FIG. 18 is a perspective view of the MGT unit illustrated in FIG. 16 with a portion of its housing removed, in accordance with an example embodiment of the present disclosure.

FIG. 19 is another perspective view of the MGT unit illustrated in FIG. 16 with a portion of its housing removed, in accordance with an example embodiment of the present disclosure.

FIG. 20 is another perspective view of the MGT unit illustrated in FIG. 16 with a portion of its housing removed, in accordance with an example embodiment of the present disclosure.

FIG. 21 is another perspective view of the MGT unit illustrated in FIG. 16 with a portion of its housing removed, in accordance with an example embodiment of the present disclosure.

FIG. 22 is a side elevation view of the MGT unit illustrated in FIG. 16 with a portion of its housing removed, in accordance with an example embodiment of the present disclosure, where two rotors are shown apart from one another, in positions that are a distance from a stator of the MGT unit (Position 1).

FIG. 23 is a side elevation view of the MGT unit illustrated in FIG. 16 with a portion of its housing removed, in accordance with an example embodiment of the present disclosure, where two rotors are shown apart from one another and an inner edge of each rotor is coplanar with an outer edge of the stator (Position 2).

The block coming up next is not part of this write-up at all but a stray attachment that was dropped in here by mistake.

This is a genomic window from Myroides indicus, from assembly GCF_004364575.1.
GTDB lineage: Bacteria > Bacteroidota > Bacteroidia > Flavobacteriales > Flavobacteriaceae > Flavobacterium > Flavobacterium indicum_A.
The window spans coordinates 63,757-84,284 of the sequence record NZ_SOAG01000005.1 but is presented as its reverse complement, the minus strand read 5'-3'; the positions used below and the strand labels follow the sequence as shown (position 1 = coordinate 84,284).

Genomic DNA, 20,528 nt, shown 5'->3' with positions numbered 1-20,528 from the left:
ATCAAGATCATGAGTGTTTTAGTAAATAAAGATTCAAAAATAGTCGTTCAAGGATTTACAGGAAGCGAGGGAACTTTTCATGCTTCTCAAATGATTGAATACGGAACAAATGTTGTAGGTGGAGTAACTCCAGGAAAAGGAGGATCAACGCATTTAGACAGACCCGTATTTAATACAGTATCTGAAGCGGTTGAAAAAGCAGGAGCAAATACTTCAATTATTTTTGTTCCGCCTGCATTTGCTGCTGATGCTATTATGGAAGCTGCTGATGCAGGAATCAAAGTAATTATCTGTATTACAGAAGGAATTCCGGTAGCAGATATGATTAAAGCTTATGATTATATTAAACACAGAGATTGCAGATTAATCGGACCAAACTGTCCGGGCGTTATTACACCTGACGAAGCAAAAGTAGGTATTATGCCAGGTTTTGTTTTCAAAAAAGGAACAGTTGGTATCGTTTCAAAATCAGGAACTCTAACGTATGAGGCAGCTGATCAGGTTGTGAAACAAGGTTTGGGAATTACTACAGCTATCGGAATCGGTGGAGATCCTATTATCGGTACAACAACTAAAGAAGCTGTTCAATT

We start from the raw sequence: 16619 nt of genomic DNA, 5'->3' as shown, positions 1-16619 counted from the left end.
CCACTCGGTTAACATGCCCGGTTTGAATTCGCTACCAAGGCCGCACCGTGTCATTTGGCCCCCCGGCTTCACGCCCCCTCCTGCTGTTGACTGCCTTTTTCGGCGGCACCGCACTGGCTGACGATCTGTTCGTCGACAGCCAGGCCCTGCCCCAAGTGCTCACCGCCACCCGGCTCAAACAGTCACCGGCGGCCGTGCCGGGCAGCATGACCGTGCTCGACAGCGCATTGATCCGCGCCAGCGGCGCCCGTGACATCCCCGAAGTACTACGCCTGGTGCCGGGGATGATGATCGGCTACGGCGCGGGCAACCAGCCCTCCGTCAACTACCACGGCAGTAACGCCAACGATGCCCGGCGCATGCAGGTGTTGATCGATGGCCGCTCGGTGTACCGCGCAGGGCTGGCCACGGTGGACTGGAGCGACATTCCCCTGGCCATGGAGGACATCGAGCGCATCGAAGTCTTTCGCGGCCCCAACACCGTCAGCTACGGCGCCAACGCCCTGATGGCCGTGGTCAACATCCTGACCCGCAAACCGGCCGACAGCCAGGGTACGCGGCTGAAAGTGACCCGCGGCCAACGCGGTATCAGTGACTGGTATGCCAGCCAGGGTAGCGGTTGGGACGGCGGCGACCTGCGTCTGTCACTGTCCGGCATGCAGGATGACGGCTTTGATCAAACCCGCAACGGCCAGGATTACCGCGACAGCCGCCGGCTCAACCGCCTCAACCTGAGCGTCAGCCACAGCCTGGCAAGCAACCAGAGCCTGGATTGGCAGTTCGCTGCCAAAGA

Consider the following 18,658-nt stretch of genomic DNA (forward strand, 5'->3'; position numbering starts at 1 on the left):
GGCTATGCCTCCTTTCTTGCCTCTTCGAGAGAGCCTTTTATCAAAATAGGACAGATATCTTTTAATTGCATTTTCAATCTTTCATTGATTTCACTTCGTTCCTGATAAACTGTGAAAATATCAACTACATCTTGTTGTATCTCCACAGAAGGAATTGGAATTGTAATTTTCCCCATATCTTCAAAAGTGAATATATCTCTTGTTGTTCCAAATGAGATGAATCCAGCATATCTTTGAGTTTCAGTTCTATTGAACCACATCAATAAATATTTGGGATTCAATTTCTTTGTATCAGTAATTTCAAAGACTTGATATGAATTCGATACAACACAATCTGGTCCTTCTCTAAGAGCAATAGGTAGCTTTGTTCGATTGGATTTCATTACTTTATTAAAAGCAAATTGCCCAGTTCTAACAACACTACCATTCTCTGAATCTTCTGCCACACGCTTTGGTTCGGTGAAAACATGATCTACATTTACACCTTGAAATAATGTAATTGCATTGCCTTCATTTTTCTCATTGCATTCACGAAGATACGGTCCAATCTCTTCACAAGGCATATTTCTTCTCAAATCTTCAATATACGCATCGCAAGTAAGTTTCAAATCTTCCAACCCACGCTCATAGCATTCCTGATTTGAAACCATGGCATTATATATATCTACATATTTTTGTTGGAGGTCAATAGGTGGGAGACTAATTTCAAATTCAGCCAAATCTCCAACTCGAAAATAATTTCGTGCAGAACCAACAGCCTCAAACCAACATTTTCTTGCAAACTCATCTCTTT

FIG. 24 is a side elevation view of the MGT unit illustrated in FIG. 16 with a portion of its housing removed, in accordance with an example embodiment of the present disclosure, where two rotors are brought together an inner edges of the two rotors are coplanar with a central plane of the stator (Position 3).

FIG. 25 is a perspective view illustrating MGT unit, in accordance with an example embodiment of the present disclosure.

FIG. 26 is another perspective view of the MGT unit illustrated in FIG. 25 with a portion of its housing removed, in accordance with an example embodiment of the present disclosure.

FIG. 27 is another perspective view of the MGT unit illustrated in FIG. 25 with a portion of its housing removed, in accordance with an example embodiment of the present disclosure.